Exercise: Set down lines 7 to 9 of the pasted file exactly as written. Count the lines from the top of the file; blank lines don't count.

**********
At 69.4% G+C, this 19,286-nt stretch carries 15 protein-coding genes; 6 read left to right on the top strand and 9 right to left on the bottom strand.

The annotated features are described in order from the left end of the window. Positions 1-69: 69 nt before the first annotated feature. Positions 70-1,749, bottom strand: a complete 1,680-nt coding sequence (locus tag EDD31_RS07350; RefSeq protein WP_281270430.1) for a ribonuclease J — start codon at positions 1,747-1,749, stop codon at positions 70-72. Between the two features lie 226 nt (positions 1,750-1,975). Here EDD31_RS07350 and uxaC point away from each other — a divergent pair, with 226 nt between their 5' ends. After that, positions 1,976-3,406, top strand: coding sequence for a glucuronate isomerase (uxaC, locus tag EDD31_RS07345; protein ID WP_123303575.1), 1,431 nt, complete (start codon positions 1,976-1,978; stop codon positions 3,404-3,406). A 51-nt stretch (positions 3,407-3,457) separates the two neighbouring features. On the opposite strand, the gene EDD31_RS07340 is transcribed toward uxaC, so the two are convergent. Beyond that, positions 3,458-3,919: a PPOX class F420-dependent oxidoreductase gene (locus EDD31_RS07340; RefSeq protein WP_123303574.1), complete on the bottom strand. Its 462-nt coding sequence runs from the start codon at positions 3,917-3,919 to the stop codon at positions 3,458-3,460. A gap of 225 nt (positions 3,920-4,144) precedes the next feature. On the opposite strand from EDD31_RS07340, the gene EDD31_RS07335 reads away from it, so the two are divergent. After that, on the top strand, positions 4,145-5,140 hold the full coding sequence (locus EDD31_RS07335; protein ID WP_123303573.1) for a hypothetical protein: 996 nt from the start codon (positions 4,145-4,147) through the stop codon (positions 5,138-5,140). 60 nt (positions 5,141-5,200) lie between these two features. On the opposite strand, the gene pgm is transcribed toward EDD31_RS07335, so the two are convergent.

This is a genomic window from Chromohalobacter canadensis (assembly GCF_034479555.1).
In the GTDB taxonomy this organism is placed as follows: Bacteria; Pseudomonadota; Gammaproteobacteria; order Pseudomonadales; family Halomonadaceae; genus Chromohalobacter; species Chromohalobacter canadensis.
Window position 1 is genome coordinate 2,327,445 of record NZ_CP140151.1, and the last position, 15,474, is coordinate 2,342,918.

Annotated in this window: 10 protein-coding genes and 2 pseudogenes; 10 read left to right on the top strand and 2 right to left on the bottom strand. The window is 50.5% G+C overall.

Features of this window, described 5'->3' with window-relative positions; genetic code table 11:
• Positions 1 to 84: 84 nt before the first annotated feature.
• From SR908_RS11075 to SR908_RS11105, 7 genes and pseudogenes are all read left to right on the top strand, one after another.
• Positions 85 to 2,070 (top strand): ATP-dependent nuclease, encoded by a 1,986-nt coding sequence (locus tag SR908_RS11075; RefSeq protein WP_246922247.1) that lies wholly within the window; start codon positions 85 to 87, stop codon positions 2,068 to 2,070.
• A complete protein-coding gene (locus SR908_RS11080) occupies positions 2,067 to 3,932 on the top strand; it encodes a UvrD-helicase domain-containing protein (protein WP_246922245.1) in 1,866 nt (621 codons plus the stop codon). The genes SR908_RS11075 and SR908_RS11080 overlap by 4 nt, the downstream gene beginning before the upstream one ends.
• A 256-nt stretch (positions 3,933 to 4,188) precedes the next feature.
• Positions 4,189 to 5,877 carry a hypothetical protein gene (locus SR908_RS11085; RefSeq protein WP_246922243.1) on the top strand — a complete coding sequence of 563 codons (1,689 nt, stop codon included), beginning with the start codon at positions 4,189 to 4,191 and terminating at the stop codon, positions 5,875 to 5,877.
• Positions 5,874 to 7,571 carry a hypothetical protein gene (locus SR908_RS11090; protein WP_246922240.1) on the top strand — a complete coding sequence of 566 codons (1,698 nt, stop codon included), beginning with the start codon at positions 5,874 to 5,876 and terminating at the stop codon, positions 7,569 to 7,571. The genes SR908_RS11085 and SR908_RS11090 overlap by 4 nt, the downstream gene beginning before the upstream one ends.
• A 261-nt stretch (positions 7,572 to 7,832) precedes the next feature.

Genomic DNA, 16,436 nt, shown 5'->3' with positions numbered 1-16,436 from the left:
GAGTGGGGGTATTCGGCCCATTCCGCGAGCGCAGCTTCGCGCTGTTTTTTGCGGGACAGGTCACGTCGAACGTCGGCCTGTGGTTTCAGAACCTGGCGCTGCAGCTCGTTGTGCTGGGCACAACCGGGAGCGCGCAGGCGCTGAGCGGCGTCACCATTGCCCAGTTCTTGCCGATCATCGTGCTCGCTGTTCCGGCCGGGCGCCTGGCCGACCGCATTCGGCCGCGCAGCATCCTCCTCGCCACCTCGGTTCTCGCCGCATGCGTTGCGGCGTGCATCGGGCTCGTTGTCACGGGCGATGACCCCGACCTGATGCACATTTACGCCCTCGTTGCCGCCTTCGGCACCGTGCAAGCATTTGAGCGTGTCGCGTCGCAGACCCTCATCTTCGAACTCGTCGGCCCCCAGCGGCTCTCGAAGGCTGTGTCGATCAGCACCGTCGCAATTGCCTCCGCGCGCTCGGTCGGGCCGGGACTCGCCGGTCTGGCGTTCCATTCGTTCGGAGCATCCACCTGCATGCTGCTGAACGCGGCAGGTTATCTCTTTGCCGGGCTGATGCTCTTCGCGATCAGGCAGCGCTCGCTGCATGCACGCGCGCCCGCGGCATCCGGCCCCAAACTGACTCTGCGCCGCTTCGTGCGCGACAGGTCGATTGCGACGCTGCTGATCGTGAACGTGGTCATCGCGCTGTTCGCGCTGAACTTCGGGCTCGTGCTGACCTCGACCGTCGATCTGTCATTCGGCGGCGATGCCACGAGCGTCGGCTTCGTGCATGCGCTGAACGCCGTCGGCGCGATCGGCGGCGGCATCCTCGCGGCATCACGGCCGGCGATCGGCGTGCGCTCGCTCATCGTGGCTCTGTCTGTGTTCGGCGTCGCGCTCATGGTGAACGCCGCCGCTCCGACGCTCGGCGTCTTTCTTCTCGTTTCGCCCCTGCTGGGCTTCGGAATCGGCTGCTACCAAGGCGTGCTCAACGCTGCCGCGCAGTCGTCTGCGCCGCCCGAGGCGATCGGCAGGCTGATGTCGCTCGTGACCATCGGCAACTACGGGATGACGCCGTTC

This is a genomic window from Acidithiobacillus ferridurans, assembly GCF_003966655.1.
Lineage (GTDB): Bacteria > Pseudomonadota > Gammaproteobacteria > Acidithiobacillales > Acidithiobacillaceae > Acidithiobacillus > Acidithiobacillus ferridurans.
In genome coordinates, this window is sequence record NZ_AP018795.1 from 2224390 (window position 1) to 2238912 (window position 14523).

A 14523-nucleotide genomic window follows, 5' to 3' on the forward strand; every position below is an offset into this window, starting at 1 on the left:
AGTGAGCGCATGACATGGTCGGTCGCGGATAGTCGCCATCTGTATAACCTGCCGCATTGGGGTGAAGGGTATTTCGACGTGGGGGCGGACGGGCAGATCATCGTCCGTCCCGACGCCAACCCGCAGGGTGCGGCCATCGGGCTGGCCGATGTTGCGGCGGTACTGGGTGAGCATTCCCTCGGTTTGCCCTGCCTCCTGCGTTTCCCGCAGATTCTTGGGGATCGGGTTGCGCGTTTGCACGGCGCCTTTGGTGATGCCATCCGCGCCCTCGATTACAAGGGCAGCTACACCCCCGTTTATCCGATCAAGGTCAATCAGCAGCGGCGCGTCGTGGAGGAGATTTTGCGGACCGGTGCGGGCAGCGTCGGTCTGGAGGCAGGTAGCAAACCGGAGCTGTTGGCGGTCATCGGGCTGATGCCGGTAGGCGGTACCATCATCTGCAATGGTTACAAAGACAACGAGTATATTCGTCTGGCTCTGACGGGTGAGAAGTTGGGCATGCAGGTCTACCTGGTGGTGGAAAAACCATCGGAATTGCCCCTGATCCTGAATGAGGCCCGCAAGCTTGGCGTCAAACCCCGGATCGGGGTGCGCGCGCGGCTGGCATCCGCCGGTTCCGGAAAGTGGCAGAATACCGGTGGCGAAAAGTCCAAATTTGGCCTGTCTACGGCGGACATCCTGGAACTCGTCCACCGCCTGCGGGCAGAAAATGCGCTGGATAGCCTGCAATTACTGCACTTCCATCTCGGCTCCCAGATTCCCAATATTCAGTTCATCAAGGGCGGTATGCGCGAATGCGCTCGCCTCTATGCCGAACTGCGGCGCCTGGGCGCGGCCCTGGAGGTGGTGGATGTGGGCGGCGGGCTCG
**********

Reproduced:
Features of this window, described 5'->3' with window-relative positions; genetic code table 11:
• Positions 1 to 84: 84 nt before the first annotated feature.
• From SR908_RS11075 to SR908_RS11105, 7 genes and pseudogenes are all read left to right on the top strand, one after another.